- Another example: At the sink she feels tired. She stops, turns to husband and proposes they make love. He says no, not now. She says, okay. I’m going to shower and then come finish the dishes. She’s capable of independently changing her feelings, but it takes different actions than her current busyness. If he’s devoted or figures she deserves some sympathy, he may finish the dishes while she showers. Her new challenge: How to reward him for that kindness? (What he figures she needs motivates him more than what she tells him.)
- Another example: She’s very tired but they have to go out. The baby needs changing before they depart. She says, “Honey, have you noticed lately that the baby recognizes your face and smiles when you smile? He’s so cute when you tend to him. By the way, don’t let me forget to change him before we go.” Whether he takes the hint or not is immaterial. She got her thoughts off of being tired and her spirit is more enjoyable to baby and husband.
- There can even be simpler ways. Whatever changes her mind to think about anything other than tired. Anything. She can forget the word and the prospects for hurt feelings, if she can just focus on something else that she finds pleasant or rewarding. Gratitude for who she is and what she has is the best starting point.
These are more possibilities than certainties, but men are not like women. When wife claims of tiredness, husband may internally absorb one or more of these thoughts whether he responds to her or not. He thinks: 1) I must be to blame, but what am I supposed to do about it? I’m not expecting her to work that hard, not cracking any whip. 2) I’m expected to relieve her tiredness or do something else she wants to do? What? Let her tell me directly what she expects. 3) She wouldn’t be tired if she weren’t working so hard to please herself, she’s overly duty bound. But I can’t tell her that.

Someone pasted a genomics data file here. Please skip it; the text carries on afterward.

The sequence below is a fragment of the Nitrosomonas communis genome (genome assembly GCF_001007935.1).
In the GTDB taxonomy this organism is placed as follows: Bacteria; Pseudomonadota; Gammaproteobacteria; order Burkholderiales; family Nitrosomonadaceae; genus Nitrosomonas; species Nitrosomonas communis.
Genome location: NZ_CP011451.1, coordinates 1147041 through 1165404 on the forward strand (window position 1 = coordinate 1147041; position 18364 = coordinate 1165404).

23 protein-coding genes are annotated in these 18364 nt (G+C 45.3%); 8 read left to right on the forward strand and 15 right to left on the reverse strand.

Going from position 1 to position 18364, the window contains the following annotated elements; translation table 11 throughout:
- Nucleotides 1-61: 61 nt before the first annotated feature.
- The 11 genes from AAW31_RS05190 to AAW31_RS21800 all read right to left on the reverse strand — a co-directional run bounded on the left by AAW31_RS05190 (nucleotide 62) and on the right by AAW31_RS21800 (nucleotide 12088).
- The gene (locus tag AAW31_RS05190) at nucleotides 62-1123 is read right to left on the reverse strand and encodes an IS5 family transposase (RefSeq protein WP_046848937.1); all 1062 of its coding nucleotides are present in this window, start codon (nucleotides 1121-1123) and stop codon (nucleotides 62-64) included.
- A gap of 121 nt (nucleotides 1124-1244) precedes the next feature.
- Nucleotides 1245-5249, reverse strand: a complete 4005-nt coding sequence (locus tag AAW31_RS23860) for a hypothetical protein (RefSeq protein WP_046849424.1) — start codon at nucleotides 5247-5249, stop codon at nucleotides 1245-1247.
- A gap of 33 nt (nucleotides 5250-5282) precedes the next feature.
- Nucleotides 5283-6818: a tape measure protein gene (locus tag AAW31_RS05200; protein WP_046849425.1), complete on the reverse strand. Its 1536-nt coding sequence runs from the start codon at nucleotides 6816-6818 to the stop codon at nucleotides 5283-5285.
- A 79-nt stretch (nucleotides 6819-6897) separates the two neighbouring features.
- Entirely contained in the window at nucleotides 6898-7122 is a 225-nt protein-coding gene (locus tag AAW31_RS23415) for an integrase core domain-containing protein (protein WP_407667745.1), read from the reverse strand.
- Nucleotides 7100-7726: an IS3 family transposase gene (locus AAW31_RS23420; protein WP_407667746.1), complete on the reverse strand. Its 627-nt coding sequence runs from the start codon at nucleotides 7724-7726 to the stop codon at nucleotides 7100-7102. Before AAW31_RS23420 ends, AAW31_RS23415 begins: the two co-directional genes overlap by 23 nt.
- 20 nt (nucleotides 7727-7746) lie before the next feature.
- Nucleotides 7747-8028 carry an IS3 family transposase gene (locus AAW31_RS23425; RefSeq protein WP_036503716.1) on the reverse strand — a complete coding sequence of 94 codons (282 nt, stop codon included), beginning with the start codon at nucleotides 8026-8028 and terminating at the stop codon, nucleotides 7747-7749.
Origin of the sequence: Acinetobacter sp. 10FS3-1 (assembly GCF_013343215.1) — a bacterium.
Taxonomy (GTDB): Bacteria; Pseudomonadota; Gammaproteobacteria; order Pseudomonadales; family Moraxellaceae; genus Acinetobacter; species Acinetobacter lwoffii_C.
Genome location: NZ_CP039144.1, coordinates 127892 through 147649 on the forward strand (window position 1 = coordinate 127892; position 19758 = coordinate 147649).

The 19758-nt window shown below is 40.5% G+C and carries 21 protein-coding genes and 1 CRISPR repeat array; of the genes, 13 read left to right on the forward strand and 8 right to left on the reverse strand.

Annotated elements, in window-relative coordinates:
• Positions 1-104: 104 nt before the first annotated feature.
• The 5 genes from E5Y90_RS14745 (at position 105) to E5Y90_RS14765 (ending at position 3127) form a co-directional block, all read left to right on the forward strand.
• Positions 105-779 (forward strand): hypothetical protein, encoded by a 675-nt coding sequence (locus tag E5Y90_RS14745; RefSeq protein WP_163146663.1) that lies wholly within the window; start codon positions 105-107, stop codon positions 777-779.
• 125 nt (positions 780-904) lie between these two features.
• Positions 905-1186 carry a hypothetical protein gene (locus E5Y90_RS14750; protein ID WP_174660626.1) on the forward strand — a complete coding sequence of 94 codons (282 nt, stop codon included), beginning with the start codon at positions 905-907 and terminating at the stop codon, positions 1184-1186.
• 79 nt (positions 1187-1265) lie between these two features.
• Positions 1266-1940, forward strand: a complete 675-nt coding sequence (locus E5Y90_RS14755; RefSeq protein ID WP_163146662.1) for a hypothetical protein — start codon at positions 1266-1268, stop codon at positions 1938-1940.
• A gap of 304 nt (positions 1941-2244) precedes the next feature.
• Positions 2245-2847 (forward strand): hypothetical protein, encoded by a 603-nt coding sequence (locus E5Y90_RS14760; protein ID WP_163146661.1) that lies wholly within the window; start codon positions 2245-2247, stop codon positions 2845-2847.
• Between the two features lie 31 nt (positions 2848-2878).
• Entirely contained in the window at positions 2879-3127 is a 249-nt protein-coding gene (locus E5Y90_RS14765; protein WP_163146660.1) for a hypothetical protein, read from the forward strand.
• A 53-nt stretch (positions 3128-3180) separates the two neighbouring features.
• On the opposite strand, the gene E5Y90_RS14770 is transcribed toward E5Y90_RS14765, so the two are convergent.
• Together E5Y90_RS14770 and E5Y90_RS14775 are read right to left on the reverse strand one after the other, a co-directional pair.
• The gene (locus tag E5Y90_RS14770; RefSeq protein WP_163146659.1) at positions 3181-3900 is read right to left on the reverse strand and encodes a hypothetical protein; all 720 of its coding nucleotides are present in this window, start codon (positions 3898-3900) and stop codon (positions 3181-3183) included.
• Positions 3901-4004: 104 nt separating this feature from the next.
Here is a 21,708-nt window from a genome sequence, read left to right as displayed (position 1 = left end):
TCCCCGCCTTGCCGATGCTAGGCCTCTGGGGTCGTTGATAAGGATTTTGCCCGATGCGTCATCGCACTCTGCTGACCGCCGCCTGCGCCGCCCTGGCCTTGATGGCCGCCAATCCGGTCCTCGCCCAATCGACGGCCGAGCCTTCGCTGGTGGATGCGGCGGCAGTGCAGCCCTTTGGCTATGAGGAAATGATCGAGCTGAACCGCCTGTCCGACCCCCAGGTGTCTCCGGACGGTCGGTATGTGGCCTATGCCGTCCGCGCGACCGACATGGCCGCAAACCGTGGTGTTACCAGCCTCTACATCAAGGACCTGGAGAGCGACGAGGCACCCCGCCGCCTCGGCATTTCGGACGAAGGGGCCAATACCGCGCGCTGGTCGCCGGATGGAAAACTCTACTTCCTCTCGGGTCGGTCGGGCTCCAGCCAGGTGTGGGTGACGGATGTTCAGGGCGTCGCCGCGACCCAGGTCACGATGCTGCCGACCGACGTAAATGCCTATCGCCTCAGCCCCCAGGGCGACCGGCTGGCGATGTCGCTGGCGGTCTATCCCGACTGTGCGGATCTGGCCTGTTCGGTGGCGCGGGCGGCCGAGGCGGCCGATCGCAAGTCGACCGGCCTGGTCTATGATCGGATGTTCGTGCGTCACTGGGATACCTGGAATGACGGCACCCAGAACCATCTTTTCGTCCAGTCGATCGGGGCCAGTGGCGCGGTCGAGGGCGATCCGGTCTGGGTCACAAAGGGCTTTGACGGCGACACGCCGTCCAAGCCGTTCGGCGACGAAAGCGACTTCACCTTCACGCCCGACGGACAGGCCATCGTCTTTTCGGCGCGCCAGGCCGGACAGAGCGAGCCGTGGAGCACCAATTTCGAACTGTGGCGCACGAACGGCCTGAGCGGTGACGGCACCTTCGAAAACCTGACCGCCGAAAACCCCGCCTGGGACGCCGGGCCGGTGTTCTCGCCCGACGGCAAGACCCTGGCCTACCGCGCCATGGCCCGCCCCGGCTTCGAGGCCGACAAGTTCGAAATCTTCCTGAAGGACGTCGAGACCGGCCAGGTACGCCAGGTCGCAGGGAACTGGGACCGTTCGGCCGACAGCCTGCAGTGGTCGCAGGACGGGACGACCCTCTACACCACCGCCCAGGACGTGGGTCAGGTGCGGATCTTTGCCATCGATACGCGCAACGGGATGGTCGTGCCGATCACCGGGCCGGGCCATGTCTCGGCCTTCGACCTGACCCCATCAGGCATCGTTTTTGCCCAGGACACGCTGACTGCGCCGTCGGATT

Another version starts with the old phrase, “Not tonight, honey, I’m too tired.” In which case he absorbs this message: “I guess I’m not the lover I think I am. If I were, she’d overlook tired because good sex is so therapeutic.”
Wife probably never intends for him to take her complaints that way. But over time they can accumulate negatively and can irritate sufficiently to offend. He absorbs reminders of his shortcomings and she loses some of her likeability.
Now for the physical side. Dehydration is a major cause of tiredness. Coffee and tea are diuretics. Soft drinks are laced with so much sugar that letdowns follow. Decaf and diet drinks are not good substitutes for water.
I have for many years followed a regimen of coffee and tea in the morning and at least three pints of tap water per day. I avoid ice—except iced tea—as it puts me under stress. Anytime I feel tired, I think dehydration. I immediately load up on at least two pints of tap water. (Two bottles after a 4-mile swim across Chesapeake Bay restored me so quickly I felt ready to swim back.) Escaping dehydration has never failed me. My tiredness shortly fades; I’m rejuvenated and my attitude changes totally away from tired.
Probably no one ever suspected that a woman’s habitual “I’m tired” could provoke disenchantment in a husband. But think about his hearing that complaint over and over for years. It probably contributes if other things tend to sour a marriage.
A better life awaits the wife who refuses to tolerate the terms exhausted and tired in her thoughts and speech. It’s simple with a new habit. With a little practice, she shifts her thoughts to something else until it become intuitive.
All of that above would not be worthy of addressing were it not for this conviction. When women work from a base of gratefulness, they can find endless alternatives that improve connections with a man and lead to their own happiness. The very term ‘tired’ discourages wives from both.